2006 Philadelphia Annual Meeting (22–25 October 2006)
Paper No. 90-4
Presentation Time: 2:15 PM-2:30 PM


BURKS, Rachel J.1, LEV, Steven M.1, and CLARK, Wayne2, (1) Dept. of Physics, Astronomy, and Geosciences, Towson Univ, Towson, MD 21252, rburks@towson.edu, (2) Office of Museum Services, Maryland Historical Trust, 100 Community Place, Crownsville, MD 21032

In the Mid-Atlantic region, soapstone, or steatite, was quarried for bowl manufacture by early Native Americans during the Late Archaic Period, between 3000 and 5000 years ago. Along the lower Patuxent River, Howard County, Maryland, their quarrying efforts focused on predominantly talc-rich soapstone deposits, some containing over 90% talc. Petrographic and geochemical investigations at several quarry sites along the Patuxent River sought to determine the nature and origin of talc-rich soapstone, which occurs as thin layers and lenses of ultramafic rock within the Maryland Piedmont. Archeological excavations confirm that soapstone blocks here are isolated blocks surrounded by Wissahickon Formation, a Cambro-Ordovician metapelite. Soapstone petrofabrics are similar in style and sequence to those in the surrounding schist, suggesting emplacement of the soapstone blocks occurred prior to or during the regional Taconic metamorphic event.

In the soapstones, actinolite is replaced to varying degrees by talc and chlorite. In some samples, foliated talc is crenulated and magnetite crystals occur along the crenulation limbs. Chlorite is typically in either random orientations or, less often, interleaved with talc, signifying formation during retrograde metamorphism. Whole-rock major and trace element compositions of the soapstones vary considerably from outcrop to outcrop. The soapstone samples from this area are high in Mg and Fe (~ 45-80% Mg and 20-55% Fe) but very low (~3%) in alkalis (Na + K), reflecting extensive alteration.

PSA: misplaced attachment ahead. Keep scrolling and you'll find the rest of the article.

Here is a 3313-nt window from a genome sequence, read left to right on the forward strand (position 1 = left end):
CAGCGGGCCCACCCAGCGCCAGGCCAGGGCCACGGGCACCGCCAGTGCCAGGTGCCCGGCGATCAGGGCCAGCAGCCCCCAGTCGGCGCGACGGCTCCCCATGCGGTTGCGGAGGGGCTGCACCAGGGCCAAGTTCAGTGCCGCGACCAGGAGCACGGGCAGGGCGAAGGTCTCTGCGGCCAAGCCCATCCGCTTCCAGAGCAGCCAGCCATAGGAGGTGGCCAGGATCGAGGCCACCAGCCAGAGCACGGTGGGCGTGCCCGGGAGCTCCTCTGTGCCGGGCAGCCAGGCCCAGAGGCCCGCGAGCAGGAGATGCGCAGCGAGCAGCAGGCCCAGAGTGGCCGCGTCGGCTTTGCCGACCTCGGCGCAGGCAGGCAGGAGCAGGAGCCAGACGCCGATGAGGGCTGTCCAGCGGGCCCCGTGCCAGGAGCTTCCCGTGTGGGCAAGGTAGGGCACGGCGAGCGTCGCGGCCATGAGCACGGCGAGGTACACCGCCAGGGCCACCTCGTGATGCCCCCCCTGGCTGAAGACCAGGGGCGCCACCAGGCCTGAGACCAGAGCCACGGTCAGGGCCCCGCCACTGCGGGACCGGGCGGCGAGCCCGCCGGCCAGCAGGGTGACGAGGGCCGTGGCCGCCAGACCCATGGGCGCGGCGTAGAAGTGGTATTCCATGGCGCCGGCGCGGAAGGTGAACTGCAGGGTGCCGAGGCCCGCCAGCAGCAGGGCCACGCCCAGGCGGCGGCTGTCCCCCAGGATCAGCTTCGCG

Ultramafic bodies within the Wissahickon may derive from blocks eroded from an advancing thrust sheet of Baltimore Mafic Complex. During ensuing progressive regional metamorphism, mafic pheonocrysts likely changed to amphiboles like tremolite-actinolite, and later to talc at higher metamorphic grade. The variable degree of talc formation in the ultramafic blocks may reflect patterns of fluid flux in the rock during metamorphism, particularly along shear zones surrounding the blocks, with talc favored under relatively aqueous hydrothermal conditions. Although a specific geochemical “fingerprint” for soapstone bowls from the Mid-Atlantic has not yet been found, future work in the area may lead to more precise methods for determining artifact provenance.

2006 Philadelphia Annual Meeting (22–25 October 2006)
General Information for this Meeting
Session No. 90
Archaeological Geology
Pennsylvania Convention Center: 109 AB
1:30 PM-5:30 PM, Monday, 23 October 2006

Geological Society of America Abstracts with Programs, Vol. 38, No. 7, p. 234

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